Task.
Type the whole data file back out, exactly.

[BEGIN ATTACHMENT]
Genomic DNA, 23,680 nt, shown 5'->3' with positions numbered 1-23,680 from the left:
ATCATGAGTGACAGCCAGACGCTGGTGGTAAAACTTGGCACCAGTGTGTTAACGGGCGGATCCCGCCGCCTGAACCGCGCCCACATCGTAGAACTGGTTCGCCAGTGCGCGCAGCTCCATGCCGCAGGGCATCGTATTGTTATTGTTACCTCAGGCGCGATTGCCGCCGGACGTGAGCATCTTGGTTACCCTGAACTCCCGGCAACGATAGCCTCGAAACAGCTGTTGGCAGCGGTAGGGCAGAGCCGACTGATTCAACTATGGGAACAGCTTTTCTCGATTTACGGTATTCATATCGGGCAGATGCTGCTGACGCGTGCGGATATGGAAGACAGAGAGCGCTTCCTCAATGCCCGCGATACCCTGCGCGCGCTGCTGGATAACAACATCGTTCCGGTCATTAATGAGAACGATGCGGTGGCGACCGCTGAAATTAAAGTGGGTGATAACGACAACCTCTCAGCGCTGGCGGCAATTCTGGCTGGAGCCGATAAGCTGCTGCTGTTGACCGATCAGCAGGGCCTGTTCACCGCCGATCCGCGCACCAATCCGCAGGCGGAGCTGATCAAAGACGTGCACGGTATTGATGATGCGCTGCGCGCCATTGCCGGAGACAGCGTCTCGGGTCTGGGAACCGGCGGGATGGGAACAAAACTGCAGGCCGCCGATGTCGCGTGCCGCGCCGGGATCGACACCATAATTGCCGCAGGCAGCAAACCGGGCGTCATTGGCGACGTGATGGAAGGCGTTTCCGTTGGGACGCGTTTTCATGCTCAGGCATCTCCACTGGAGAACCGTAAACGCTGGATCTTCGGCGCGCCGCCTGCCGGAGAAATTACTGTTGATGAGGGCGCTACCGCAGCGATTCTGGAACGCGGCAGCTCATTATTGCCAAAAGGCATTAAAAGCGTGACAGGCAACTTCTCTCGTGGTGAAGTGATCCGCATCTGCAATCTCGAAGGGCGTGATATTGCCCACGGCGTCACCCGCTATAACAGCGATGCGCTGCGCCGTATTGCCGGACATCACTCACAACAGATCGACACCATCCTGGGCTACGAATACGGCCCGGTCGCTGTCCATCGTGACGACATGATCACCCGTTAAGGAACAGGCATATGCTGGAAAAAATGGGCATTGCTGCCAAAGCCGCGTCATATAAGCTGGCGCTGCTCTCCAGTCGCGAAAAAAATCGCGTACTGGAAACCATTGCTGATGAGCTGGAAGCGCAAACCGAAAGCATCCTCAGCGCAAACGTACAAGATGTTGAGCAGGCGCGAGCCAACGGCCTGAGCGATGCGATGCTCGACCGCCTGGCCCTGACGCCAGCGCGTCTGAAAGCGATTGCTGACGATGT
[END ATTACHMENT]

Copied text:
Genomic DNA, 23,680 nt, shown 5'->3' with positions numbered 1-23,680 from the left:
ATCATGAGTGACAGCCAGACGCTGGTGGTAAAACTTGGCACCAGTGTGTTAACGGGCGGATCCCGCCGCCTGAACCGCGCCCACATCGTAGAACTGGTTCGCCAGTGCGCGCAGCTCCATGCCGCAGGGCATCGTATTGTTATTGTTACCTCAGGCGCGATTGCCGCCGGACGTGAGCATCTTGGTTACCCTGAACTCCCGGCAACGATAGCCTCGAAACAGCTGTTGGCAGCGGTAGGGCAGAGCCGACTGATTCAACTATGGGAACAGCTTTTCTCGATTTACGGTATTCATATCGGGCAGATGCTGCTGACGCGTGCGGATATGGAAGACAGAGAGCGCTTCCTCAATGCCCGCGATACCCTGCGCGCGCTGCTGGATAACAACATCGTTCCGGTCATTAATGAGAACGATGCGGTGGCGACCGCTGAAATTAAAGTGGGTGATAACGACAACCTCTCAGCGCTGGCGGCAATTCTGGCTGGAGCCGATAAGCTGCTGCTGTTGACCGATCAGCAGGGCCTGTTCACCGCCGATCCGCGCACCAATCCGCAGGCGGAGCTGATCAAAGACGTGCACGGTATTGATGATGCGCTGCGCGCCATTGCCGGAGACAGCGTCTCGGGTCTGGGAACCGGCGGGATGGGAACAAAACTGCAGGCCGCCGATGTCGCGTGCCGCGCCGGGATCGACACCATAATTGCCGCAGGCAGCAAACCGGGCGTCATTGGCGACGTGATGGAAGGCGTTTCCGTTGGGACGCGTTTTCATGCTCAGGCATCTCCACTGGAGAACCGTAAACGCTGGATCTTCGGCGCGCCGCCTGCCGGAGAAATTACTGTTGATGAGGGCGCTACCGCAGCGATTCTGGAACGCGGCAGCTCATTATTGCCAAAAGGCATTAAAAGCGTGACAGGCAACTTCTCTCGTGGTGAAGTGATCCGCATCTGCAATCTCGAAGGGCGTGATATTGCCCACGGCGTCACCCGCTATAACAGCGATGCGCTGCGCCGTATTGCCGGACATCACTCACAACAGATCGACACCATCCTGGGCTACGAATACGGCCCGGTCGCTGTCCATCGTGACGACATGATCACCCGTTAAGGAACAGGCATATGCTGGAAAAAATGGGCATTGCTGCCAAAGCCGCGTCATATAAGCTGGCGCTGCTCTCCAGTCGCGAAAAAAATCGCGTACTGGAAACCATTGCTGATGAGCTGGAAGCGCAAACCGAAAGCATCCTCAGCGCAAACGTACAAGATGTTGAGCAGGCGCGAGCCAACGGCCTGAGCGATGCGATGCTCGACCGCCTGGCCCTGACGCCAGCGCGTCTGAAAGCGATTGCTGACGATGT